> Recreation and physical activity are also public goods not dependent on private purchase. They call for parks and biking paths rather than multiplexes and malls. . . . Of course, much of what is required cannot be leveraged by government policy alone, or by a stimulus package and new regulations over the securities and banking markets. A cultural ethos is at stake. For far too long our primary institutions–from education and advertising to politics and entertainment–have prized consumerism above everything else, even at the price of infantilizing society. If spirit is to have a chance, they must join the revolution.
Calling the breakdown an epic moment, Barber calls for our political leadership and especially President Obama to save capitalism from itself. Again, if one substitutes the word sustainability for capitalism, Barber’s call to action resounds more loudly as a call to change not only our political economy, but also the very fundamental beliefs and values that are locking us into a deeply pathological culture. Capitalism has its roots in the rationalization and mechanistic view of the world that followed from the works of the great thinkers of the Enlightenment. Barber points to the need to fix more than our failed marketplace, and asks if we are ready to join in the struggle, but fails to provide critical details.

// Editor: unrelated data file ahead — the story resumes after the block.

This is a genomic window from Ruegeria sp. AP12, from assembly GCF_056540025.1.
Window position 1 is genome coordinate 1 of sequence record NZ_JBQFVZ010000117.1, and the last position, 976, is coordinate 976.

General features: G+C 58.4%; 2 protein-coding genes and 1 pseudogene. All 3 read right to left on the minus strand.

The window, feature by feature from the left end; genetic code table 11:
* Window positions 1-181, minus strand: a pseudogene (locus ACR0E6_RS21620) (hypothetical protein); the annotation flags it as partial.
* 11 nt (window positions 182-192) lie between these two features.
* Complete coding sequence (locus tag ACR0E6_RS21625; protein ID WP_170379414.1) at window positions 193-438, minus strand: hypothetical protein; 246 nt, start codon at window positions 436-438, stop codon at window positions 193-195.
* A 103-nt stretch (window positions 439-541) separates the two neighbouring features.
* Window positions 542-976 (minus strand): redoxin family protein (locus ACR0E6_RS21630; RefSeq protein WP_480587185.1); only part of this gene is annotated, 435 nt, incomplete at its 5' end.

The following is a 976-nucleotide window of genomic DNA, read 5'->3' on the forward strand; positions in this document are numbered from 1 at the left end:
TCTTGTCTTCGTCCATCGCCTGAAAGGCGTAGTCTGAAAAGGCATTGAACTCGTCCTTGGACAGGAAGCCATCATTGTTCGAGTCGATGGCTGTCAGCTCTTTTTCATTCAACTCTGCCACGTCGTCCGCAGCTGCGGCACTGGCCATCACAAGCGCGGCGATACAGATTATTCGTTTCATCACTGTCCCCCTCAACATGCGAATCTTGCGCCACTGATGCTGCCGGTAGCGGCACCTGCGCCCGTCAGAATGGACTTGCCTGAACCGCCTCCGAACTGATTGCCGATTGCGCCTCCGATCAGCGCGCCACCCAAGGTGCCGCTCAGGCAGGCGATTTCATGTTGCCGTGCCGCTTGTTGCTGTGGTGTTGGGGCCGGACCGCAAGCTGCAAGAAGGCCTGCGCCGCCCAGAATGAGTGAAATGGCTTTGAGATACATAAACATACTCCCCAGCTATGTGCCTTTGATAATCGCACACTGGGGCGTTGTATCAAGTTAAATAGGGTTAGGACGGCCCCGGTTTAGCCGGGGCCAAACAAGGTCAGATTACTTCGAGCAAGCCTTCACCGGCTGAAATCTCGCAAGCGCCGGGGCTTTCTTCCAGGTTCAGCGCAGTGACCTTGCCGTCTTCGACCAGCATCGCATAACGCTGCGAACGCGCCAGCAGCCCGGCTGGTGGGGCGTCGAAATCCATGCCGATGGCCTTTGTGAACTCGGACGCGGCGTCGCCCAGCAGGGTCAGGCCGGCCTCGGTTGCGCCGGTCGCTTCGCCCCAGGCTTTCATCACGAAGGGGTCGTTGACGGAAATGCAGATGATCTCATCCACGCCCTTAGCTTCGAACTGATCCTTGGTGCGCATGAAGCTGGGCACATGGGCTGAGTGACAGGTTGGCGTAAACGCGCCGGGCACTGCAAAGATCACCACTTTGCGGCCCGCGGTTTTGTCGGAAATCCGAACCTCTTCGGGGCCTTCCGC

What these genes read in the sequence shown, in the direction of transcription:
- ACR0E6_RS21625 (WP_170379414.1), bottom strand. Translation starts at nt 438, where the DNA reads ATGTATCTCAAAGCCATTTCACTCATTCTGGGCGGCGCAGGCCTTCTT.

> Today we find ourselves in another such seminal moment. Will we use it to rethink the meaning of capitalism and the relationship between our material bodies and the spirited psyches they are meant to serve? Between the commodity fetishism and single-minded commercialism that we have allowed to dominate us, and the pluralism, heterogeneity and spiritedness that constitute our professed national character?
> The struggle for the soul of capitalism is, then, a struggle between the nation’s economic body and its civic soul: a struggle to put capitalism in its proper place, where it serves our nature and needs rather than manipulating and fabricating whims and wants. Saving capitalism means bringing it into harmony with spirit–with prudence, pluralism and those “things of the public” (res publica) that define our civic souls. A revolution of the spirit.
> Is the new president up to it? Are we?
As I have written, I do not believe we have much, if any choice, here. We have been given a sign, as in the mythos of antiquity, that all is not right with the world. Our evolving understanding of complexity warns us that is is more than the displeasure of the gods that is the cause. The world cannot be set right by fixes of any size. Whatever is to be done must come from both top and bottom. It will take much practice of the human skill of caring–long forgotten, but embedded deeply in our human heritage. Spirit, as used by Barber, captures the essence of what I call flourishing. Even as the world appears to be in dreadful shape, the possibility of recovery, transformation, and the realization of a vision of a flourishing world can power us into the future.